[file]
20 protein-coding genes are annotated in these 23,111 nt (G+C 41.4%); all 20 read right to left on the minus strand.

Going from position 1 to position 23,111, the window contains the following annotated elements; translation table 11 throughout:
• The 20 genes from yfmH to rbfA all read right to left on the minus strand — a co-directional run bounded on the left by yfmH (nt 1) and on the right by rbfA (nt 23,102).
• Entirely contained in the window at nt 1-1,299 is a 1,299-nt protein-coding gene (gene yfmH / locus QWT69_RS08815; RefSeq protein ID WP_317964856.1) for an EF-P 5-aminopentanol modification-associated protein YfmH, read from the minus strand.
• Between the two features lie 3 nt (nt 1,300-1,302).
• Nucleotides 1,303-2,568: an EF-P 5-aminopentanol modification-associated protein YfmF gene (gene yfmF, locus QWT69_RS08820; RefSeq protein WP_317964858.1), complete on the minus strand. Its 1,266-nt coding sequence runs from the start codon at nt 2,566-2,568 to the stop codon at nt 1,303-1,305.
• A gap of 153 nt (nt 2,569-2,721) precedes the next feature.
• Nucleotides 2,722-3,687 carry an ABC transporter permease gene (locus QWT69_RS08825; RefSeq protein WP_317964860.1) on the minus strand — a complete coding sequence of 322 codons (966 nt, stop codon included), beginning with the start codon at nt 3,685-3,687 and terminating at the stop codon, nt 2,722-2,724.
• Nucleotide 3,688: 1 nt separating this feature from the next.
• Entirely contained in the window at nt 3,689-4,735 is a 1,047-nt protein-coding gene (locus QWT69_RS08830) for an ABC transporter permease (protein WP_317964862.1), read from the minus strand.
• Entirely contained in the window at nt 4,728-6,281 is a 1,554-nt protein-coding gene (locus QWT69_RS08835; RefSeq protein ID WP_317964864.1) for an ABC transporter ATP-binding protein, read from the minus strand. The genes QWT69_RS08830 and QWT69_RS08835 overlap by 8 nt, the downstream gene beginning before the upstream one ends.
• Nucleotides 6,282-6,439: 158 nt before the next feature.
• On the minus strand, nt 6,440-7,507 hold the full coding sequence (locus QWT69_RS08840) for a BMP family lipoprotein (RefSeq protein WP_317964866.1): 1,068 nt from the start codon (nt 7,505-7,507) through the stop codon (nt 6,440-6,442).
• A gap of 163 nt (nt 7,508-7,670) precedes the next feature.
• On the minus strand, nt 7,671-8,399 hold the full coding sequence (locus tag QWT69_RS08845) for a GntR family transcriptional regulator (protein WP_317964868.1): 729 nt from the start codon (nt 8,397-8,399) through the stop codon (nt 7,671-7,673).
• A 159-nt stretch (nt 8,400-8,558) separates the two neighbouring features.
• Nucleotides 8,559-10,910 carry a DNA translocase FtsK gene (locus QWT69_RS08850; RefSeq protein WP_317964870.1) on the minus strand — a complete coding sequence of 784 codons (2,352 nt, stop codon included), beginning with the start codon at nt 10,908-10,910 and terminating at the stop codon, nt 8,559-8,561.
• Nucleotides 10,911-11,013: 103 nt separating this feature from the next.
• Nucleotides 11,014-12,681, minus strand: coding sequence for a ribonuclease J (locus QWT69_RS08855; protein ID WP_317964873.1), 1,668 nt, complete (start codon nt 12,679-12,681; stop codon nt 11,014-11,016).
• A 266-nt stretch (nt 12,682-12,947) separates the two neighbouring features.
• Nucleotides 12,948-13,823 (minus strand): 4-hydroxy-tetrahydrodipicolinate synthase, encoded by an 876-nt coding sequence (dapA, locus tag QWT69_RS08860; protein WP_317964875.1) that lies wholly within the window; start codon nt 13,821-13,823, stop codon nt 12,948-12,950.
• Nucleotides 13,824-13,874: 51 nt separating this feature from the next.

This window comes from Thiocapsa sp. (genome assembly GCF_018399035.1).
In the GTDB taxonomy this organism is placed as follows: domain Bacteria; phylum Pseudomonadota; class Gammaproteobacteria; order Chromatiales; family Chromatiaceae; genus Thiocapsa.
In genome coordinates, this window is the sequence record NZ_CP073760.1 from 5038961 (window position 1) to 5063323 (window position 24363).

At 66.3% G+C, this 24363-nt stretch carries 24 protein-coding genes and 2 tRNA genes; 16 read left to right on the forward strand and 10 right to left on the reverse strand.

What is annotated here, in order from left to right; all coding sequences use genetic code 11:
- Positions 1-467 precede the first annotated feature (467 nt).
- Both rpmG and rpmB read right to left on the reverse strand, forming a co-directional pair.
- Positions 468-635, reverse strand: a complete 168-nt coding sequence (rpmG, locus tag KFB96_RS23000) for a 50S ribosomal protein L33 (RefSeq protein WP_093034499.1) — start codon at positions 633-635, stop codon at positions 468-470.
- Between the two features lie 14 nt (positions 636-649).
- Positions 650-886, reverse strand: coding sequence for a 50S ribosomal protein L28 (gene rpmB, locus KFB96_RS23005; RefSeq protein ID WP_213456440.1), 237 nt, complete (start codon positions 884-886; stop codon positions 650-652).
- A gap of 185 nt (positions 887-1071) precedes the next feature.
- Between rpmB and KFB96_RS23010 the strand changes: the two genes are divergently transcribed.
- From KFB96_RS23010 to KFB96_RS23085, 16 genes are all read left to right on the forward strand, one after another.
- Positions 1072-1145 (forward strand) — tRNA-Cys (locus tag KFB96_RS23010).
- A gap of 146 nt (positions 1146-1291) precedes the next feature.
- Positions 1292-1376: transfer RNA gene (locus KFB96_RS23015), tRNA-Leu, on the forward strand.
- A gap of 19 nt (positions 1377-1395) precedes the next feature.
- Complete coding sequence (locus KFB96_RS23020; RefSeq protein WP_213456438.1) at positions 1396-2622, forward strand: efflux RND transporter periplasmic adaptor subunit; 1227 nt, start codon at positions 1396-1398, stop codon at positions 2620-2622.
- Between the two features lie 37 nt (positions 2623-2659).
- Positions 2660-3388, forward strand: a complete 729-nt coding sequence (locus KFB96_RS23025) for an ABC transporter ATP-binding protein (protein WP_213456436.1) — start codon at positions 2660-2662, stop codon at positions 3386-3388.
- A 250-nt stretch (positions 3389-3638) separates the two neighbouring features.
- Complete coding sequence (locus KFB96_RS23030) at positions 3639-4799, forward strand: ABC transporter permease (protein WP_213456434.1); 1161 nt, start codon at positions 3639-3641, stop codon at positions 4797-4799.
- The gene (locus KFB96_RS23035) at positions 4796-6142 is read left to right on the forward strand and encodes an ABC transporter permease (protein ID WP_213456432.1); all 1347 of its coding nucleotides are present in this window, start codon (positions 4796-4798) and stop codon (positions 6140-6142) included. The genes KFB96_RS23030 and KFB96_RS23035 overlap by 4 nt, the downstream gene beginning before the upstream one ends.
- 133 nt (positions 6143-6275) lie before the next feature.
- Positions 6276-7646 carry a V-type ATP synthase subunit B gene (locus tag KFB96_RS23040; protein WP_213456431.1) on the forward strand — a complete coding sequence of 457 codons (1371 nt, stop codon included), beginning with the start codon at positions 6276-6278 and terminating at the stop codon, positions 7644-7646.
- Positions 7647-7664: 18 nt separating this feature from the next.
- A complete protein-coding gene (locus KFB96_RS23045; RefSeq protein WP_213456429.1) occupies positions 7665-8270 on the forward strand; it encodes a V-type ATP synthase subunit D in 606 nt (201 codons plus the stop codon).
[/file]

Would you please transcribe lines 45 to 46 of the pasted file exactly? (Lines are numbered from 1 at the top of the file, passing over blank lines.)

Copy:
- The gene (locus KFB96_RS23035) at positions 4796-6142 is read left to right on the forward strand and encodes an ABC transporter permease (protein ID WP_213456432.1); all 1347 of its coding nucleotides are present in this window, start codon (positions 4796-4798) and stop codon (positions 6140-6142) included. The genes KFB96_RS23030 and KFB96_RS23035 overlap by 4 nt, the downstream gene beginning before the upstream one ends.
- 133 nt (positions 6143-6275) lie before the next feature.